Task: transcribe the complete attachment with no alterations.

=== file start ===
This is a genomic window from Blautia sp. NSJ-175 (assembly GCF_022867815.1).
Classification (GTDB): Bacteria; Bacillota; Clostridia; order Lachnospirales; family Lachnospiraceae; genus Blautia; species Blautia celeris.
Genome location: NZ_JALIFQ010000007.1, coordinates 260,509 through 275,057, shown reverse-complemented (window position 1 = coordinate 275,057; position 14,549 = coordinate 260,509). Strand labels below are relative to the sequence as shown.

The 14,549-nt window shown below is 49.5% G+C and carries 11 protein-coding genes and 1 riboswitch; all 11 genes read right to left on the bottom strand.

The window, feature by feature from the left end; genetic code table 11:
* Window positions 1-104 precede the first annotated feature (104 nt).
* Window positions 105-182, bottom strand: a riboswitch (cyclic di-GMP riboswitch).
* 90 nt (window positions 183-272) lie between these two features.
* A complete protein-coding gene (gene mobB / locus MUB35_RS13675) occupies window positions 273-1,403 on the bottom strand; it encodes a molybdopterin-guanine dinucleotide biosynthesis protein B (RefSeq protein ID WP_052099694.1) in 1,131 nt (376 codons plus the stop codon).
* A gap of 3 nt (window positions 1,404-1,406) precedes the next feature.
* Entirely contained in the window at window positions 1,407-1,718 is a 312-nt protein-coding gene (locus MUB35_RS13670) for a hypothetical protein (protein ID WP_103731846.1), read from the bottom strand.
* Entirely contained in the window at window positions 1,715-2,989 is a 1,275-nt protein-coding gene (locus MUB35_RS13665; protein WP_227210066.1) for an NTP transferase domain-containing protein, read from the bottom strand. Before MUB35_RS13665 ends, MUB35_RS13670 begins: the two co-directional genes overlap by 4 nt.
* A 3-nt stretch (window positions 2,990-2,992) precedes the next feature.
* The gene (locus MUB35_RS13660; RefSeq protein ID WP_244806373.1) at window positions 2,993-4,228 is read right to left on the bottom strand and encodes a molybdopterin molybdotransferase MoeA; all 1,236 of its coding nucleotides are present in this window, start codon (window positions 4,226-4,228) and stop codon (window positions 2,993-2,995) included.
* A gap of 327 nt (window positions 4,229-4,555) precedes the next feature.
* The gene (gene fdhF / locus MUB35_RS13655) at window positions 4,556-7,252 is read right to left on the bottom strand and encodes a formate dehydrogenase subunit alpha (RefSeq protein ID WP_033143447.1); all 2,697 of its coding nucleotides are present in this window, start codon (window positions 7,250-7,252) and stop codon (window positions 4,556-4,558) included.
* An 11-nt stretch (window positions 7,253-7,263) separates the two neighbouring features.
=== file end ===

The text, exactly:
This is a genomic window from Blautia sp. NSJ-175 (assembly GCF_022867815.1).
Classification (GTDB): Bacteria; Bacillota; Clostridia; order Lachnospirales; family Lachnospiraceae; genus Blautia; species Blautia celeris.
Genome location: NZ_JALIFQ010000007.1, coordinates 260,509 through 275,057, shown reverse-complemented (window position 1 = coordinate 275,057; position 14,549 = coordinate 260,509). Strand labels below are relative to the sequence as shown.

The 14,549-nt window shown below is 49.5% G+C and carries 11 protein-coding genes and 1 riboswitch; all 11 genes read right to left on the bottom strand.

The window, feature by feature from the left end; genetic code table 11:
* Window positions 1-104 precede the first annotated feature (104 nt).
* Window positions 105-182, bottom strand: a riboswitch (cyclic di-GMP riboswitch).
* 90 nt (window positions 183-272) lie between these two features.
* A complete protein-coding gene (gene mobB / locus MUB35_RS13675) occupies window positions 273-1,403 on the bottom strand; it encodes a molybdopterin-guanine dinucleotide biosynthesis protein B (RefSeq protein ID WP_052099694.1) in 1,131 nt (376 codons plus the stop codon).
* A gap of 3 nt (window positions 1,404-1,406) precedes the next feature.
* Entirely contained in the window at window positions 1,407-1,718 is a 312-nt protein-coding gene (locus MUB35_RS13670) for a hypothetical protein (protein ID WP_103731846.1), read from the bottom strand.
* Entirely contained in the window at window positions 1,715-2,989 is a 1,275-nt protein-coding gene (locus MUB35_RS13665; protein WP_227210066.1) for an NTP transferase domain-containing protein, read from the bottom strand. Before MUB35_RS13665 ends, MUB35_RS13670 begins: the two co-directional genes overlap by 4 nt.
* A 3-nt stretch (window positions 2,990-2,992) precedes the next feature.
* The gene (locus MUB35_RS13660; RefSeq protein ID WP_244806373.1) at window positions 2,993-4,228 is read right to left on the bottom strand and encodes a molybdopterin molybdotransferase MoeA; all 1,236 of its coding nucleotides are present in this window, start codon (window positions 4,226-4,228) and stop codon (window positions 2,993-2,995) included.
* A gap of 327 nt (window positions 4,229-4,555) precedes the next feature.
* The gene (gene fdhF / locus MUB35_RS13655) at window positions 4,556-7,252 is read right to left on the bottom strand and encodes a formate dehydrogenase subunit alpha (RefSeq protein ID WP_033143447.1); all 2,697 of its coding nucleotides are present in this window, start codon (window positions 7,250-7,252) and stop codon (window positions 4,556-4,558) included.
* An 11-nt stretch (window positions 7,253-7,263) separates the two neighbouring features.